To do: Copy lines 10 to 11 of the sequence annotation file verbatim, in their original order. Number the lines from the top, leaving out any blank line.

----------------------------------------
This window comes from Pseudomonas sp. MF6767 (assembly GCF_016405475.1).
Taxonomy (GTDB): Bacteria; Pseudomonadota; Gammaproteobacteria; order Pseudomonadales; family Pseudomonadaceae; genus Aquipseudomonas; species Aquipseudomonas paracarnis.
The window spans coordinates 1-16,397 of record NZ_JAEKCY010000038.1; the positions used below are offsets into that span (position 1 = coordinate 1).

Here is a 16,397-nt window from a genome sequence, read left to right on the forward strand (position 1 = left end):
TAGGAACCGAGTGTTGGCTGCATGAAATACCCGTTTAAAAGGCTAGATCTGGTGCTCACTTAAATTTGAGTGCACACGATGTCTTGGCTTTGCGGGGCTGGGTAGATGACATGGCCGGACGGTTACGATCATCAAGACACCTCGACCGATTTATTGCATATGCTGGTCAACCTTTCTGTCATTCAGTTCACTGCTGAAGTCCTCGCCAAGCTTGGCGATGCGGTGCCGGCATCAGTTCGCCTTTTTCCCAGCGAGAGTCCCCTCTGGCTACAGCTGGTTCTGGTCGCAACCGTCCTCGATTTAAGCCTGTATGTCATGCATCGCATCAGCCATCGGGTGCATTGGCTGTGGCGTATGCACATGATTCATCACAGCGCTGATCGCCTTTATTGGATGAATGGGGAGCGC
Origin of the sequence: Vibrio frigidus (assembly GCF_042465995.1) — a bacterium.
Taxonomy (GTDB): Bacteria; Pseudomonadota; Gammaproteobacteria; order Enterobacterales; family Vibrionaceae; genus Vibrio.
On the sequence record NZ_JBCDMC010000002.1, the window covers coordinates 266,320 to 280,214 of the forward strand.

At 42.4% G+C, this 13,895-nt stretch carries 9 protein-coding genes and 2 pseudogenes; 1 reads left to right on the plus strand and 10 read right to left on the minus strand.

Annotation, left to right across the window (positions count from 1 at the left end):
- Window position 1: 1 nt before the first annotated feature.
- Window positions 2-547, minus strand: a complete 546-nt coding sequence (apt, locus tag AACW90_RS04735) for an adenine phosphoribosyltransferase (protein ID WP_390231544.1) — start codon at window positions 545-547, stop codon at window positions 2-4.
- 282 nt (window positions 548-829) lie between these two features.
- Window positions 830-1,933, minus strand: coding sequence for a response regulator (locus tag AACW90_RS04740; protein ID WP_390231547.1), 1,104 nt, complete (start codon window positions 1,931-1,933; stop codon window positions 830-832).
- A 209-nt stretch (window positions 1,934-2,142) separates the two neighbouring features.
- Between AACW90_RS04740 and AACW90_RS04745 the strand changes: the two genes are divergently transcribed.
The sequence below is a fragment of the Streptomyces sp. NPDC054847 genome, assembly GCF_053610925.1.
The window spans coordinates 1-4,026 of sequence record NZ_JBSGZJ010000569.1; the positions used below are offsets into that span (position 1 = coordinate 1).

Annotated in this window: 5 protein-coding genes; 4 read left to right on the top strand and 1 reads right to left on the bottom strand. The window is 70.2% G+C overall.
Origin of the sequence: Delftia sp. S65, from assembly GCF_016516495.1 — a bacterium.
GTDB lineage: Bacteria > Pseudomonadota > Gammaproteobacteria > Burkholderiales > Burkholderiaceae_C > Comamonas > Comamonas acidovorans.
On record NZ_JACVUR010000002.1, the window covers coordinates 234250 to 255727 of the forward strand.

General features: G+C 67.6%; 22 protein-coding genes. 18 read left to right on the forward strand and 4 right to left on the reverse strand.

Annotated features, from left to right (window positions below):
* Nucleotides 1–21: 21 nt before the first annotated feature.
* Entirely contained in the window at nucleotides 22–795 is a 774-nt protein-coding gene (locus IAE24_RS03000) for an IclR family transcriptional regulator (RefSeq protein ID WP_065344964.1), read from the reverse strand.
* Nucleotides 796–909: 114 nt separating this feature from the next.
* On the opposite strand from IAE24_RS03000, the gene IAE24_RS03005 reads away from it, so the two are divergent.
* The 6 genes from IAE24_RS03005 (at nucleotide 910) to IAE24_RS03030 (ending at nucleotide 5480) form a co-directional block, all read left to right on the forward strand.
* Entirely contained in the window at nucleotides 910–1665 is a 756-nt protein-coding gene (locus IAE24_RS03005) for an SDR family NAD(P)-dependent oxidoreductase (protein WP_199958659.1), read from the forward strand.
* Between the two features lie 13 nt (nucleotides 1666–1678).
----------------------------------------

Annotation, left to right across the window (positions count from 1 at the left end):
- Window position 1: 1 nt before the first annotated feature.